NCCU Celebrates Black History Month

North Carolina Central University will celebrate Black History Month with a series of events that are free and open to the public. The keynote speaker is Dr. Cheryl Hicks, assistant professor of history at the University of North Carolina at Charlotte, who will speak from the topic “Talk With You Like a Woman: African-American Women, Justice and Reform in New York, 1890-1935.” Her address is scheduled for Thursday, Feb. 17, at 5 p.m. in the H.M. Michaux Jr. School of Education Auditorium.

On Thursday, Feb. 10, needlework artist Carol Beck will present, “Literature, Quilts and African-American History,” at 2:30 p.m. in the James E. Shepard Library. Beck’s work includes handbags and masks. Her designs are sold in specialty needlework stores throughout the country.

Michelle Lanier, director of the African-American Heritage Commission, will present on Tuesday, Feb. 15 at 11:40 a.m., in the Shepard Library. Lanier will speak from the topic, “Envisioning the Future of North Carolina’s African-American Heritage.”

The Pulitzer Prize-winning play “Ruined” by Lynn Nottage will open at the University Theatre, Friday, Feb. 11 at 8 p.m. NCCU students will lend their talent to this production set in the war-ravaged Democratic Republic of the Congo. The NCCU production has been entered into the American Collegiate Theater Festival and will compete with other regional productions.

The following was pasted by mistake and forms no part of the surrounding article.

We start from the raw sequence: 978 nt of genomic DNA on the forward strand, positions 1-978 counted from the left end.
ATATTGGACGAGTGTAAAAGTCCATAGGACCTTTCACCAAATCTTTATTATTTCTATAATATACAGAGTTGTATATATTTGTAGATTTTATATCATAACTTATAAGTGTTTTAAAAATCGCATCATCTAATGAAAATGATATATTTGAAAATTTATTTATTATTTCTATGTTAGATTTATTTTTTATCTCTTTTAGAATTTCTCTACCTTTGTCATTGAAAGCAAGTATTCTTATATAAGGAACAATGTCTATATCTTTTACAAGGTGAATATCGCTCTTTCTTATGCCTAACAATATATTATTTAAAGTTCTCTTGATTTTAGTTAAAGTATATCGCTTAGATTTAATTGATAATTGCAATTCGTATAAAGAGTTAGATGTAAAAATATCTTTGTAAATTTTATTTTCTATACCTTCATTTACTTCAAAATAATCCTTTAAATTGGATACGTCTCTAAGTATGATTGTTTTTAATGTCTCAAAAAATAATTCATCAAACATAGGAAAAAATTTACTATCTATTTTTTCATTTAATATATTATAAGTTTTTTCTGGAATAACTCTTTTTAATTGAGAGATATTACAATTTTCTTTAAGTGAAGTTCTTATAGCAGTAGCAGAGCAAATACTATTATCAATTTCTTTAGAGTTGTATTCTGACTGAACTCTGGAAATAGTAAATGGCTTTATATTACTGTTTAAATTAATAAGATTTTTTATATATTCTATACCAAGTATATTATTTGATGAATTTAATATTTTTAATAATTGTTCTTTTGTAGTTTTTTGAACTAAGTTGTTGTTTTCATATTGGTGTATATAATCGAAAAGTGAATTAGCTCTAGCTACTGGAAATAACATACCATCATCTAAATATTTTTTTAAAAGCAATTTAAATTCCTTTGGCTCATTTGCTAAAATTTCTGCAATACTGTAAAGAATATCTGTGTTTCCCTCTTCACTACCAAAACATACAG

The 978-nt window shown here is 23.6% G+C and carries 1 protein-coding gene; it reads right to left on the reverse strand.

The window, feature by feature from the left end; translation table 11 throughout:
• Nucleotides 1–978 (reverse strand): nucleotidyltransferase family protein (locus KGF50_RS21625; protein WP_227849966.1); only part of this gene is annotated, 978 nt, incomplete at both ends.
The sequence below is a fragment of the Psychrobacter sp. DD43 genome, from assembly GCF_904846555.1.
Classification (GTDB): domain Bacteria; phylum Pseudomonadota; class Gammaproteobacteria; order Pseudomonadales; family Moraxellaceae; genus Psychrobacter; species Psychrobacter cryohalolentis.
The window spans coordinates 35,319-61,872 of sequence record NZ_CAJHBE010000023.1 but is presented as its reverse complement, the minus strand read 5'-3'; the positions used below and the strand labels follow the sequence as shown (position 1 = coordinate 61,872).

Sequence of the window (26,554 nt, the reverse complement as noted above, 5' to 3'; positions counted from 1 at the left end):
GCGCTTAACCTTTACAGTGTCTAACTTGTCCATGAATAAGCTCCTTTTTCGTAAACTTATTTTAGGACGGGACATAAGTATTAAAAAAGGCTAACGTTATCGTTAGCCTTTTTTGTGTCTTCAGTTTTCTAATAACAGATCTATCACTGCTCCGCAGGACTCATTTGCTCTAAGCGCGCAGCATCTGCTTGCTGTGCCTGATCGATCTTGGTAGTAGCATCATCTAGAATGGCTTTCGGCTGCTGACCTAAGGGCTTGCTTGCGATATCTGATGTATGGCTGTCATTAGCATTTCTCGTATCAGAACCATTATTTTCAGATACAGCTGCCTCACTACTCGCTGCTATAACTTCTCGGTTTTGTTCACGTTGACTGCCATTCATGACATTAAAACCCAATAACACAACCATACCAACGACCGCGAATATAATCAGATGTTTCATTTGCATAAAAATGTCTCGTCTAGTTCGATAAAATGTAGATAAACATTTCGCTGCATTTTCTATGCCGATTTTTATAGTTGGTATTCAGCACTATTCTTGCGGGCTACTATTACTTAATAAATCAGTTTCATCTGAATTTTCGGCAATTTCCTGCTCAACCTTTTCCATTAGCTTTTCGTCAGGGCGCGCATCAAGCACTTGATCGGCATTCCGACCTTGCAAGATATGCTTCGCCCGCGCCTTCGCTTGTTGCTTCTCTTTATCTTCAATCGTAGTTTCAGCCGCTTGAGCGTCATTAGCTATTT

Other highlights include:

  • More than 20 student and faculty presentations centered on the theme “African-Americans and the Civil War.”
  • A concert, discussion and multimedia presentation, “I Love Myself When I am Laughing. … And Then Again, When I’m Looking Mean and Impressive. Honoring African-American Writers & Composers,” by Lenora Helm, NCCU music professor.
  • “West Africa and the Origin of Mexican Rice Cultivation and Rice Gastronomy,” a lecture by Dr. Marco Hernandez-Cuevas, co-chair of the Spanish department.
  • A special guest lecture focusing on NCCU’s founder, “James Edward Shepard: the Genealogy, the Genius, and the Vision, 1875-1947,” by Dr. Henry L. Suggs, emeritus professor of American history at Clemson University.

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